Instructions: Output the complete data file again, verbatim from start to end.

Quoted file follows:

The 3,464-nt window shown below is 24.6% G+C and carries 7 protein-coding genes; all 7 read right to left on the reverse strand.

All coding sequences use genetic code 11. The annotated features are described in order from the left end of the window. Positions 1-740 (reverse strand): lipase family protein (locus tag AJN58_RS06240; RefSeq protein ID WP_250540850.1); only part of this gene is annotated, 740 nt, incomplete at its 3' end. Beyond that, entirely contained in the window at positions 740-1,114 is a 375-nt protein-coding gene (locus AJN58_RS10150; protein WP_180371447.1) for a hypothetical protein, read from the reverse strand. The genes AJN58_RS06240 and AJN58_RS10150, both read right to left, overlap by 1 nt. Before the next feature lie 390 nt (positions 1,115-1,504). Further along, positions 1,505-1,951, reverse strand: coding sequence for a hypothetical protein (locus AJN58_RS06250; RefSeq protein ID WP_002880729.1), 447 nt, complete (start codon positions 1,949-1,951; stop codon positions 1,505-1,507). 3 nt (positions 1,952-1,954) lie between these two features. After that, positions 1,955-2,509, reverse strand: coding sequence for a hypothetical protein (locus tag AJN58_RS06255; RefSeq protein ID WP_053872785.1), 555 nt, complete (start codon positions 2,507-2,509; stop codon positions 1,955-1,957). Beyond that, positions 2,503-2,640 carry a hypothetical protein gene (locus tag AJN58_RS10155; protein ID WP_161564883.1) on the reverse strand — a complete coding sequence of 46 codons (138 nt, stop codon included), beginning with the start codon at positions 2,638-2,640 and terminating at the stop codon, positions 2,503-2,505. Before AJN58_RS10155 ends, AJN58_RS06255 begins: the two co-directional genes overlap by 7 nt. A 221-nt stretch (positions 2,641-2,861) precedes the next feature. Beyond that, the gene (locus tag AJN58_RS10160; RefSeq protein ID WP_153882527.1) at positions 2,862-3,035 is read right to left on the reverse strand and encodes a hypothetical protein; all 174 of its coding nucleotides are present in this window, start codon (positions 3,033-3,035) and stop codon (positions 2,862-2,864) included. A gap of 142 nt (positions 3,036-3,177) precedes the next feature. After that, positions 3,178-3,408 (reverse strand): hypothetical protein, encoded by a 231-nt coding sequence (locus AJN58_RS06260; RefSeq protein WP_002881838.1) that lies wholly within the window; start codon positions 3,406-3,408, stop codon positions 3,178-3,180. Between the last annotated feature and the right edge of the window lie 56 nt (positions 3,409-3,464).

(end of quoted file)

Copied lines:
The 3,464-nt window shown below is 24.6% G+C and carries 7 protein-coding genes; all 7 read right to left on the reverse strand.

All coding sequences use genetic code 11. The annotated features are described in order from the left end of the window. Positions 1-740 (reverse strand): lipase family protein (locus tag AJN58_RS06240; RefSeq protein ID WP_250540850.1); only part of this gene is annotated, 740 nt, incomplete at its 3' end. Beyond that, entirely contained in the window at positions 740-1,114 is a 375-nt protein-coding gene (locus AJN58_RS10150; protein WP_180371447.1) for a hypothetical protein, read from the reverse strand. The genes AJN58_RS06240 and AJN58_RS10150, both read right to left, overlap by 1 nt. Before the next feature lie 390 nt (positions 1,115-1,504). Further along, positions 1,505-1,951, reverse strand: coding sequence for a hypothetical protein (locus AJN58_RS06250; RefSeq protein ID WP_002880729.1), 447 nt, complete (start codon positions 1,949-1,951; stop codon positions 1,505-1,507). 3 nt (positions 1,952-1,954) lie between these two features. After that, positions 1,955-2,509, reverse strand: coding sequence for a hypothetical protein (locus tag AJN58_RS06255; RefSeq protein ID WP_053872785.1), 555 nt, complete (start codon positions 2,507-2,509; stop codon positions 1,955-1,957). Beyond that, positions 2,503-2,640 carry a hypothetical protein gene (locus tag AJN58_RS10155; protein ID WP_161564883.1) on the reverse strand — a complete coding sequence of 46 codons (138 nt, stop codon included), beginning with the start codon at positions 2,638-2,640 and terminating at the stop codon, positions 2,503-2,505. Before AJN58_RS10155 ends, AJN58_RS06255 begins: the two co-directional genes overlap by 7 nt. A 221-nt stretch (positions 2,641-2,861) precedes the next feature. Beyond that, the gene (locus tag AJN58_RS10160; RefSeq protein ID WP_153882527.1) at positions 2,862-3,035 is read right to left on the reverse strand and encodes a hypothetical protein; all 174 of its coding nucleotides are present in this window, start codon (positions 3,033-3,035) and stop codon (positions 2,862-2,864) included. A gap of 142 nt (positions 3,036-3,177) precedes the next feature. After that, positions 3,178-3,408 (reverse strand): hypothetical protein, encoded by a 231-nt coding sequence (locus AJN58_RS06260; RefSeq protein WP_002881838.1) that lies wholly within the window; start codon positions 3,406-3,408, stop codon positions 3,178-3,180. Between the last annotated feature and the right edge of the window lie 56 nt (positions 3,409-3,464).